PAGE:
Widespread Flight Cancellations Continue as Omicron Surges

More than 850 flights were cancelled by midday Wednesday, and that number has increased throughout the day.

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Hundreds of flights were cancelled Wednesday as the Omicron variant creates havoc both for travelers and for airlines. The spreading of the virus has halted flights due to lack of staff as pilots, flight attendants and ground crews report infections and exposure. More than 850 flights were cancelled by midday Wednesday and that number has ticked higher throughout the day, according to data from the flight-tracking website FlightAware.

Nearly 1,300 cancellations were reported Tuesday in the U.S. for both domestic and international flights, slightly less than about 1,500 on Monday. Cancellations began to spike the day before Christmas during what is already a buzzing pace for airlines this time of year.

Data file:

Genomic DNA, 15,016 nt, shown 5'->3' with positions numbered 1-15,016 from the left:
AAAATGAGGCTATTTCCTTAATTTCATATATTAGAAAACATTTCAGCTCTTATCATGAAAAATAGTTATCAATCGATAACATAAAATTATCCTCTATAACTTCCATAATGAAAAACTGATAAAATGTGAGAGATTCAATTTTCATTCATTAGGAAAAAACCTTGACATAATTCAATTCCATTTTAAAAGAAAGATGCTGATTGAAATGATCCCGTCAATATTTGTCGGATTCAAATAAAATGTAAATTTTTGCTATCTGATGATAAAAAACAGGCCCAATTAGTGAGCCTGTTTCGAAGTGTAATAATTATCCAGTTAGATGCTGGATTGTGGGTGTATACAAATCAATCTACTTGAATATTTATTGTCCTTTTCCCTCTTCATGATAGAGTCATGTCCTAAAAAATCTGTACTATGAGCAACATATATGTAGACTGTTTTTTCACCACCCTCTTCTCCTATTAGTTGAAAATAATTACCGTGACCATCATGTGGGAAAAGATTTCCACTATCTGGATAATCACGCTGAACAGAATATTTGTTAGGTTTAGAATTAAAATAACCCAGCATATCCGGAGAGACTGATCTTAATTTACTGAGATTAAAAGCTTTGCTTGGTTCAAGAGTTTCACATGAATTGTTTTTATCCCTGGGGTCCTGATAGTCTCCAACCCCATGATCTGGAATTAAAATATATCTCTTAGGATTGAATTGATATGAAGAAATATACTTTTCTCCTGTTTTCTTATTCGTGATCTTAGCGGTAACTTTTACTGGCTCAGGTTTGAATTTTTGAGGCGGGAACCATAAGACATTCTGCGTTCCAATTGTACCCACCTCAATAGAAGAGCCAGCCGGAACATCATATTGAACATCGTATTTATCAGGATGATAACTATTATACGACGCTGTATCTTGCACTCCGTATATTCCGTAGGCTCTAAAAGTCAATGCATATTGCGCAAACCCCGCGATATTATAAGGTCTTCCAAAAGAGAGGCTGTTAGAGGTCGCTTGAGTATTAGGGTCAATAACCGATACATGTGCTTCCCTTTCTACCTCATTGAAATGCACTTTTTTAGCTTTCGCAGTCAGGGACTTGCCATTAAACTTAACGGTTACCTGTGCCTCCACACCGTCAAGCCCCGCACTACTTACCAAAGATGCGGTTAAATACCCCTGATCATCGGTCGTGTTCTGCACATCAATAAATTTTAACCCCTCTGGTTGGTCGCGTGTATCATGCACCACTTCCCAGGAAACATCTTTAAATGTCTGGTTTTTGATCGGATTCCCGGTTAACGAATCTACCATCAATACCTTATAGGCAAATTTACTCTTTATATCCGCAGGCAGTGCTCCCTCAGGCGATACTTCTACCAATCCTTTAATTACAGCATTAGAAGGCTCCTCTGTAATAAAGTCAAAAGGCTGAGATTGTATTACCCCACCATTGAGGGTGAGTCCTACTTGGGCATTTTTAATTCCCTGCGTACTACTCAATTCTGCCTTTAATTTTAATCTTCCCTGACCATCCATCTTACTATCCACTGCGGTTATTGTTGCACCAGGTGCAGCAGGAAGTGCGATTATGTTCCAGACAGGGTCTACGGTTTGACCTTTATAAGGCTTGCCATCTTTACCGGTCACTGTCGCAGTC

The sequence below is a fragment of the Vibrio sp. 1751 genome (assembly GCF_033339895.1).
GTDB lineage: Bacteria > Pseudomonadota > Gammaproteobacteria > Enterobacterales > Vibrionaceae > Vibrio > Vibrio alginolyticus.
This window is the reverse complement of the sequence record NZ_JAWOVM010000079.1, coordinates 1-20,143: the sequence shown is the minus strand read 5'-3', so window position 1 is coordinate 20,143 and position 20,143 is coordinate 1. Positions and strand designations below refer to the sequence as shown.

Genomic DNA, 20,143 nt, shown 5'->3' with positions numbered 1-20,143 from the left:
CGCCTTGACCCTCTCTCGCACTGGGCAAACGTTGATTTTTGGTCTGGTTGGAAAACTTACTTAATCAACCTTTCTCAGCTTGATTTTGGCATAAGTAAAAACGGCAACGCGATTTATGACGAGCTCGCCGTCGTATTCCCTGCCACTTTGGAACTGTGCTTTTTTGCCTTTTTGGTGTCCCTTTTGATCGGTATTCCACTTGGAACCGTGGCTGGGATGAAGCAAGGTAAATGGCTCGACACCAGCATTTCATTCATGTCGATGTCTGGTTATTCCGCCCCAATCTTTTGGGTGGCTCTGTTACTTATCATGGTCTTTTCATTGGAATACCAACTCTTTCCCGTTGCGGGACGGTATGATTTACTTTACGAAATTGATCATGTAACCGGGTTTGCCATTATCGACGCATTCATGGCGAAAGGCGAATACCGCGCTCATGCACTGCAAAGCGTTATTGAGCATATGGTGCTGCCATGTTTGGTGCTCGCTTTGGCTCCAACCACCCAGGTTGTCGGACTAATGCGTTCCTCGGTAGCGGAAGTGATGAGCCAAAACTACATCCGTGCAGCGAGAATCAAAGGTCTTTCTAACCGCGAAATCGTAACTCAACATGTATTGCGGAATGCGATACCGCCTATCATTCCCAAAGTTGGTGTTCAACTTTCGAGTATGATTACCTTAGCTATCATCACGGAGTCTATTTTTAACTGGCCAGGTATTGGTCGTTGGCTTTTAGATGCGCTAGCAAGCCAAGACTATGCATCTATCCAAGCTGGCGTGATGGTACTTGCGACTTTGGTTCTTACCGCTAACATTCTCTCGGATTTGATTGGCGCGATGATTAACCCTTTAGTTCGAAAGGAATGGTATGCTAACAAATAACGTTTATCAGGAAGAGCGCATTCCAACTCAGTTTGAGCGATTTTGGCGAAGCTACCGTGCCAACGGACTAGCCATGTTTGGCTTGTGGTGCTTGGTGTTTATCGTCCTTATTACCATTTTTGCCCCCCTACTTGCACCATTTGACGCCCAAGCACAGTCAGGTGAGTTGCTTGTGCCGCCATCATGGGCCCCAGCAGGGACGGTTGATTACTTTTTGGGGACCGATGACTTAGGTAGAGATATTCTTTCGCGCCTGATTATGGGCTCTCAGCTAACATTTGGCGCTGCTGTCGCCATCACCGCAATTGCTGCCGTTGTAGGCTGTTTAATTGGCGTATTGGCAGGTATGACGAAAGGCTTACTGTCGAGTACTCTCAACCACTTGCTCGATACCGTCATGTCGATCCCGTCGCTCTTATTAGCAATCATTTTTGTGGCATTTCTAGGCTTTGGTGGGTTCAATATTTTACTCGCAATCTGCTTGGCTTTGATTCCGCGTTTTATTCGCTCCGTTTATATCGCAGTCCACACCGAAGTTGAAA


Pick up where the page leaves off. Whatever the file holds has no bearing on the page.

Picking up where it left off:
Delta, United and JetBlue cited staffing issues caused by Omicron for their widespread disruptions. SkyWest, a regional airline based in Utah, led U.S. carriers with 215 cancellations so far, followed by United with 159 and Delta with 109 on Wednesday. SkyWest has suffered an elevated level of cancellations after severe weather hit several of its hubs, but it's reporting the same staffing issues due to Covid-19.

The Pacific Northwest was slammed with cold and heavy snow over the weekend. Among U.S. airports, Seattle-Tacoma had the highest percentage of incoming and outgoing flights cancelled Wednesday, according to FlightAware.

Omicron has intensified already significant staffing issues for airlines, which winnowed workforces in 2020 as air travel collapsed, only to be broadsided when vaccination rates jumped and millions of people felt comfortable flying again this year. That could translate to travel headaches for hundreds of thousands of people if cancellations maintain the current pace into the weekend.

The Transportation Security Administration expects the Monday after New Year’s will be one of the busiest days of the holiday season. According to TSA checkpoint data, the numbers of people flying this holiday season far exceeds last year — before Covid-19 vaccinations were available — but still trails 2019 traveler numbers.